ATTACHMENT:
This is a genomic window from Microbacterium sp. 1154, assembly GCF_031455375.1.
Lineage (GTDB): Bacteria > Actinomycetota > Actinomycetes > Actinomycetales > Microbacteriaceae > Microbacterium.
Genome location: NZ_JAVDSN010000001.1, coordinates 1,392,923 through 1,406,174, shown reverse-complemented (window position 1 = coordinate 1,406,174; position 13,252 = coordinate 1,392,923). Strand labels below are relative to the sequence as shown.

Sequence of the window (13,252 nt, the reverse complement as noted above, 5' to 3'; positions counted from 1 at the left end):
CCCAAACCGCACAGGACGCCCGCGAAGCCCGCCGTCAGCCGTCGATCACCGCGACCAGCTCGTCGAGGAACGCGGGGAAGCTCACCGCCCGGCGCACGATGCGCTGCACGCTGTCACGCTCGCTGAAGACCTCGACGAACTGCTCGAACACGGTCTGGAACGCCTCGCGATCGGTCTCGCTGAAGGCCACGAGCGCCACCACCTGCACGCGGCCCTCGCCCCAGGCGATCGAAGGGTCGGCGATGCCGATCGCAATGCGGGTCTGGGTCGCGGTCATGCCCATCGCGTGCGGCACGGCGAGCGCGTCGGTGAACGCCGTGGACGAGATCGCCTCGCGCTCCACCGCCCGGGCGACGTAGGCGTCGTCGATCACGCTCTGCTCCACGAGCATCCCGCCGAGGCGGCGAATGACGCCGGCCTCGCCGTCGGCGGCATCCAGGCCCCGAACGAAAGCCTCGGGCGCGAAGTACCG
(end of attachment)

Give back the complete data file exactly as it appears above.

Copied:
This is a genomic window from Microbacterium sp. 1154, assembly GCF_031455375.1.
Lineage (GTDB): Bacteria > Actinomycetota > Actinomycetes > Actinomycetales > Microbacteriaceae > Microbacterium.
Genome location: NZ_JAVDSN010000001.1, coordinates 1,392,923 through 1,406,174, shown reverse-complemented (window position 1 = coordinate 1,406,174; position 13,252 = coordinate 1,392,923). Strand labels below are relative to the sequence as shown.

Sequence of the window (13,252 nt, the reverse complement as noted above, 5' to 3'; positions counted from 1 at the left end):
CCCAAACCGCACAGGACGCCCGCGAAGCCCGCCGTCAGCCGTCGATCACCGCGACCAGCTCGTCGAGGAACGCGGGGAAGCTCACCGCCCGGCGCACGATGCGCTGCACGCTGTCACGCTCGCTGAAGACCTCGACGAACTGCTCGAACACGGTCTGGAACGCCTCGCGATCGGTCTCGCTGAAGGCCACGAGCGCCACCACCTGCACGCGGCCCTCGCCCCAGGCGATCGAAGGGTCGGCGATGCCGATCGCAATGCGGGTCTGGGTCGCGGTCATGCCCATCGCGTGCGGCACGGCGAGCGCGTCGGTGAACGCCGTGGACGAGATCGCCTCGCGCTCCACCGCCCGGGCGACGTAGGCGTCGTCGATCACGCTCTGCTCCACGAGCATCCCGCCGAGGCGGCGAATGACGCCGGCCTCGCCGTCGGCGGCATCCAGGCCCCGAACGAAAGCCTCGGGCGCGAAGTACCG